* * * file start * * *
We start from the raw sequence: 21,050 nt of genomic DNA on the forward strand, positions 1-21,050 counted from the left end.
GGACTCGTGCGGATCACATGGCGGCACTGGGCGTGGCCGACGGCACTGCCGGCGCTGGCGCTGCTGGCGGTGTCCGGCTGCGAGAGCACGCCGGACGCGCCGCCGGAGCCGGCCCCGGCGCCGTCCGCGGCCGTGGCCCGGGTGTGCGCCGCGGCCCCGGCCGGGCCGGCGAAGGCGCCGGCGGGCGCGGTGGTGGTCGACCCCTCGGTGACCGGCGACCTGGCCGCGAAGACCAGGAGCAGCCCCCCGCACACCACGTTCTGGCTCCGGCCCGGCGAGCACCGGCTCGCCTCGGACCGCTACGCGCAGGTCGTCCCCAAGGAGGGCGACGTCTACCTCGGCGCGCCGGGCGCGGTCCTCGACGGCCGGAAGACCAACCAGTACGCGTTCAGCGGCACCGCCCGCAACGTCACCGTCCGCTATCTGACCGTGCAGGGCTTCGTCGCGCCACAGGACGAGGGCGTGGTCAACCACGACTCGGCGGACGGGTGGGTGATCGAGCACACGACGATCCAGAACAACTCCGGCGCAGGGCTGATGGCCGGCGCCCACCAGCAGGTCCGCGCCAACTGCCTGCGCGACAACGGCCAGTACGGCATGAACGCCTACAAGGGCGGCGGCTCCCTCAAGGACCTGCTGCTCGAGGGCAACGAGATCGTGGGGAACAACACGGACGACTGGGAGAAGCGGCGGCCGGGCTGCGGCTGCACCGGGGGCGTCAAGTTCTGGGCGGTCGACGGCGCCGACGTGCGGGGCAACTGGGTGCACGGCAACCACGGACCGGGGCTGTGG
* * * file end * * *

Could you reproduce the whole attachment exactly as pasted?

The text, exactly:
We start from the raw sequence: 21,050 nt of genomic DNA on the forward strand, positions 1-21,050 counted from the left end.
GGACTCGTGCGGATCACATGGCGGCACTGGGCGTGGCCGACGGCACTGCCGGCGCTGGCGCTGCTGGCGGTGTCCGGCTGCGAGAGCACGCCGGACGCGCCGCCGGAGCCGGCCCCGGCGCCGTCCGCGGCCGTGGCCCGGGTGTGCGCCGCGGCCCCGGCCGGGCCGGCGAAGGCGCCGGCGGGCGCGGTGGTGGTCGACCCCTCGGTGACCGGCGACCTGGCCGCGAAGACCAGGAGCAGCCCCCCGCACACCACGTTCTGGCTCCGGCCCGGCGAGCACCGGCTCGCCTCGGACCGCTACGCGCAGGTCGTCCCCAAGGAGGGCGACGTCTACCTCGGCGCGCCGGGCGCGGTCCTCGACGGCCGGAAGACCAACCAGTACGCGTTCAGCGGCACCGCCCGCAACGTCACCGTCCGCTATCTGACCGTGCAGGGCTTCGTCGCGCCACAGGACGAGGGCGTGGTCAACCACGACTCGGCGGACGGGTGGGTGATCGAGCACACGACGATCCAGAACAACTCCGGCGCAGGGCTGATGGCCGGCGCCCACCAGCAGGTCCGCGCCAACTGCCTGCGCGACAACGGCCAGTACGGCATGAACGCCTACAAGGGCGGCGGCTCCCTCAAGGACCTGCTGCTCGAGGGCAACGAGATCGTGGGGAACAACACGGACGACTGGGAGAAGCGGCGGCCGGGCTGCGGCTGCACCGGGGGCGTCAAGTTCTGGGCGGTCGACGGCGCCGACGTGCGGGGCAACTGGGTGCACGGCAACCACGGACCGGGGCTGTGG